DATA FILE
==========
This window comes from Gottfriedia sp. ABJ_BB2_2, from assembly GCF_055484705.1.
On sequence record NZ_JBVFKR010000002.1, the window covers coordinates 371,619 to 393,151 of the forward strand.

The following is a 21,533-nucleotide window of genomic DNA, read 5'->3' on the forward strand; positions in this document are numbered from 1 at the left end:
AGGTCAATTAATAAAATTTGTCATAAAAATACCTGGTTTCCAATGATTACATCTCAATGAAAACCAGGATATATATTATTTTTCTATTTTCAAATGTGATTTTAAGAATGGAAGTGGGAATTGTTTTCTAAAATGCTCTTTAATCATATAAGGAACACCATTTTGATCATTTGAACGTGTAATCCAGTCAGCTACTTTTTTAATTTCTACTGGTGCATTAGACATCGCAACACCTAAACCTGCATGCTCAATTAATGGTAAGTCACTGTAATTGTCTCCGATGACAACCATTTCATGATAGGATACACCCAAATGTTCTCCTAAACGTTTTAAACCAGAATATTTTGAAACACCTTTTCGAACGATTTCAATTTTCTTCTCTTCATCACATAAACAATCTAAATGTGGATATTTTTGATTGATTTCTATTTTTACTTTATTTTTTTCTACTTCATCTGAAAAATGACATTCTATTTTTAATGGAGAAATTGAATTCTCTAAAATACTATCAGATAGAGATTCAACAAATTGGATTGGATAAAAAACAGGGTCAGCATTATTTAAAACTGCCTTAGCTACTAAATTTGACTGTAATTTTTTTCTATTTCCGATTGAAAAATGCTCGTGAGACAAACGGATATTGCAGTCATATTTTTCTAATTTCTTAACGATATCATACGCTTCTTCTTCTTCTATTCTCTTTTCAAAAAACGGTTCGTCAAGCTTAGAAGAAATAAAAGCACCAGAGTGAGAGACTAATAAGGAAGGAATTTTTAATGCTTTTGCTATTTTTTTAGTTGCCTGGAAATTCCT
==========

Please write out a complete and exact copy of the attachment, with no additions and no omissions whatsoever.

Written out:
This window comes from Gottfriedia sp. ABJ_BB2_2, from assembly GCF_055484705.1.
On sequence record NZ_JBVFKR010000002.1, the window covers coordinates 371,619 to 393,151 of the forward strand.

The following is a 21,533-nucleotide window of genomic DNA, read 5'->3' on the forward strand; positions in this document are numbered from 1 at the left end:
AGGTCAATTAATAAAATTTGTCATAAAAATACCTGGTTTCCAATGATTACATCTCAATGAAAACCAGGATATATATTATTTTTCTATTTTCAAATGTGATTTTAAGAATGGAAGTGGGAATTGTTTTCTAAAATGCTCTTTAATCATATAAGGAACACCATTTTGATCATTTGAACGTGTAATCCAGTCAGCTACTTTTTTAATTTCTACTGGTGCATTAGACATCGCAACACCTAAACCTGCATGCTCAATTAATGGTAAGTCACTGTAATTGTCTCCGATGACAACCATTTCATGATAGGATACACCCAAATGTTCTCCTAAACGTTTTAAACCAGAATATTTTGAAACACCTTTTCGAACGATTTCAATTTTCTTCTCTTCATCACATAAACAATCTAAATGTGGATATTTTTGATTGATTTCTATTTTTACTTTATTTTTTTCTACTTCATCTGAAAAATGACATTCTATTTTTAATGGAGAAATTGAATTCTCTAAAATACTATCAGATAGAGATTCAACAAATTGGATTGGATAAAAAACAGGGTCAGCATTATTTAAAACTGCCTTAGCTACTAAATTTGACTGTAATTTTTTTCTATTTCCGATTGAAAAATGCTCGTGAGACAAACGGATATTGCAGTCATATTTTTCTAATTTCTTAACGATATCATACGCTTCTTCTTCTTCTATTCTCTTTTCAAAAAACGGTTCGTCAAGCTTAGAAGAAATAAAAGCACCAGAGTGAGAGACTAATAAGGAAGGAATTTTTAATGCTTTTGCTATTTTTTTAGTTGCCTGGAAATTCCT